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Madness Treads Lightly

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Madness Treads Lightly by Polina Dashkova is a Russian mystery where only three people can connect a present-day murderer to a serial killer who, fourteen years ago, terrorized a small Siberian town—and one of them is already dead.

Polina Dashkova, dubbed Russia’s Queen of Crime, first published Madness Treads Lightly in Russian in 1998. This edition was translated by Marian Schwartz, which I found surprising given Dashkova’s work as a translator herself. I’m not entirely sure that the translator served this book well, as Russian naming conventions were preserved, which can be a bit confusing to an American audience and contributed to my inability to become immersed in the story right away. But regardless of that, once I became accustomed, I found the story interesting, if standard, for a thriller.

The novel takes place in two time periods and two locations. Lena Polyanskaya is our protagonist, a young mother living in Moscow in 1996 who edits a prominent magazine and is married to a high-ranking police officer. She soon learns that an old friend of hers, Mitya, has died of suspected suicide, but she finds it all suspicious even though Mitya’s sister, Olga, has accepted it without question. But the further Lena digs, the more she feels that Mitya’s death was no accident and might, in fact, be somehow connected to a string of murders that happened in Siberia in the 1980s.

Flashback to Siberia, 1981, and Venya Volkov, a member of the Young Communists, is assigned to escort Lena, Mitya, and Olga while they travel the Siberian countryside on behalf of Lena’s magazine. Mitya, a young singer/songwriter, performs music while the two women recite fiction and recruit writers. Venya has developed an intense crush on Lena, and she’s often forced into situations that make her extremely uncomfortable but doesn’t resist because she feels that it’s the safer option.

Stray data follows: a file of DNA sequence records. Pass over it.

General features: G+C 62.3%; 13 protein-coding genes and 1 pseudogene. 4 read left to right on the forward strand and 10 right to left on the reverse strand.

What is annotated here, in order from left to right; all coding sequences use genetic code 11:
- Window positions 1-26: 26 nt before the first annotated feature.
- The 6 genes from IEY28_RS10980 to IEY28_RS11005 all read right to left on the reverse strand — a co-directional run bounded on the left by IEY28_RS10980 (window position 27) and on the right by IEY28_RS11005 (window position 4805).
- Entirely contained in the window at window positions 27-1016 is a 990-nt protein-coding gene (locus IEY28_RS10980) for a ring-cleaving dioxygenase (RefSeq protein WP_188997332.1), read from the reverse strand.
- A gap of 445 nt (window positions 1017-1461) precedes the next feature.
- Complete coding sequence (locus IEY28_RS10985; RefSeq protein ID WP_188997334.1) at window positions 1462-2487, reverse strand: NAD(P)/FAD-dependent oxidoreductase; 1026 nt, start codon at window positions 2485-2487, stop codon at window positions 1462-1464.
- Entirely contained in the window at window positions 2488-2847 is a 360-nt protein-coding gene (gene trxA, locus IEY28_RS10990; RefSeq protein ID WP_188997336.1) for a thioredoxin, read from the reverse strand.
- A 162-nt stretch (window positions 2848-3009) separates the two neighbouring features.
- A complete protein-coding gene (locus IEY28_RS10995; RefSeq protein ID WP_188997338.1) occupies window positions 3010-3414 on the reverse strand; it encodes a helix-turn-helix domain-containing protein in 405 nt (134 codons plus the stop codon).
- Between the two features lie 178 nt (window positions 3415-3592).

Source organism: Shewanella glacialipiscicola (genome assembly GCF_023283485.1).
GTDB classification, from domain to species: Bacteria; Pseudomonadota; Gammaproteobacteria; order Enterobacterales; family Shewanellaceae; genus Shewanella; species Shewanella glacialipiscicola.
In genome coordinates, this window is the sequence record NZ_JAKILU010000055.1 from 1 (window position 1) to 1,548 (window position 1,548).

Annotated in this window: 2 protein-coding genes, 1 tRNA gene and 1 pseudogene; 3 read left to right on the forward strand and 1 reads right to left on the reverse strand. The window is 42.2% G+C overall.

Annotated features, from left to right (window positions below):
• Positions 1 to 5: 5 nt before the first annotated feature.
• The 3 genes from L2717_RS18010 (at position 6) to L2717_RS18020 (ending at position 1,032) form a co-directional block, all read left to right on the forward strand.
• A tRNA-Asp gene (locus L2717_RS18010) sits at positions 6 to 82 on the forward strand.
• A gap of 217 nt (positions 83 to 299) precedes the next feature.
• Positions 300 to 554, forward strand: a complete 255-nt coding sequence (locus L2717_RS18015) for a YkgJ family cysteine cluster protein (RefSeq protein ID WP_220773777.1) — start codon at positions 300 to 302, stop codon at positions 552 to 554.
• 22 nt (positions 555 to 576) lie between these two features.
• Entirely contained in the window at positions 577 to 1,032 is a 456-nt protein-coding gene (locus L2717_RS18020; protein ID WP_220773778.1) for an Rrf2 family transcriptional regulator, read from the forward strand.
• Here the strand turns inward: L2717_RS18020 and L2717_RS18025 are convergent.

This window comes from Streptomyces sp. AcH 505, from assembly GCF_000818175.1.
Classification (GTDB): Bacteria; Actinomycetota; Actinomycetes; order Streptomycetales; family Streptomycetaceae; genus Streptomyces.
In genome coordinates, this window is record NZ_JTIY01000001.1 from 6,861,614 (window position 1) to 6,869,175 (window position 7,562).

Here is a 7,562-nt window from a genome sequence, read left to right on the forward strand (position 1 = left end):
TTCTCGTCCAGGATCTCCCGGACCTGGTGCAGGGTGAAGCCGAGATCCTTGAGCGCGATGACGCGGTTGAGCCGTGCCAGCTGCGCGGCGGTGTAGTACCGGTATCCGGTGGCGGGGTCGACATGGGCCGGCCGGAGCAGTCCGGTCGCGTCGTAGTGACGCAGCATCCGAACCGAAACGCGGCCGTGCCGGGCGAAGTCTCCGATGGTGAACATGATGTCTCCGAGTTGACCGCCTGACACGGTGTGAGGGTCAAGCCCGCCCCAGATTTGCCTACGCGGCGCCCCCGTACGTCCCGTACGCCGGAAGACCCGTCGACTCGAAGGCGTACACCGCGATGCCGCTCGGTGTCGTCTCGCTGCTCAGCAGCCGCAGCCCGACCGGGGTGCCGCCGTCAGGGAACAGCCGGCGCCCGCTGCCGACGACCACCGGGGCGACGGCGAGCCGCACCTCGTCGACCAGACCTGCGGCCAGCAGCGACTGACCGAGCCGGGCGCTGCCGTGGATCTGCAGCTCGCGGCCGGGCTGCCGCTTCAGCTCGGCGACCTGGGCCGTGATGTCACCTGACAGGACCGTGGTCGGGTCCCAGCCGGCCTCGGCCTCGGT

Of course, red flags are popping up all over the place at this behavior, but one wonders if this is the norm for young women in Communist Russia, or if this guy is over the top crazy. And it didn’t stop in the ’80s. He’s carried a torch for her for 14 years, and when he reenters Lena’s life years later, it’s just a creepy and just as intense:

    As long as I pretend I’m ready for anything, I’m safe. And so is Liza. But what if he realizes his love is like a bone stuck in my throat? He might even kill me himself. He might.

I have very much simplified a lot of the plot of this novel because it’s incredibly long with a lot of exposition, flashbacks, and flashforwards from multiple points of view—sometimes Lena; sometimes Mitya’s widow, Katya; sometimes Venya; and sometimes Venya’s wife, Regina. And it flashes back and forth between time periods as well. It took a very long time for all of the disparate threads and points of view to come together towards a cohesive plot, but once it did, the pacing picked up, leading towards a not entirely unpredictable conclusion.

The scenery is possibly the most stunning and interesting element of the novel. When someone mentions Siberia, I generally think of snow and frozen tundras, but Dashkova’s descriptions of a deeply forested and frozen land are magical and lend a certain level of grandeur to an otherwise ordinary thriller:

    Spring came late to Tobolsk, but was always stormy and swift. The ice broke on the Tobol and the Irtysh majestically. On clear days, sunlight fractured the large, slow-moving ice floes, which splintered in the heavy, dark water, and sometimes a vivid rainbow would shimmer at the cracks. Then came the high waters. The two Siberian rivers, which flowed together in the old town, would leave their banks and, together with the first real May rains, wash away the last remnants of snow. But in the taiga, there could be snow in low-lying areas as late as June.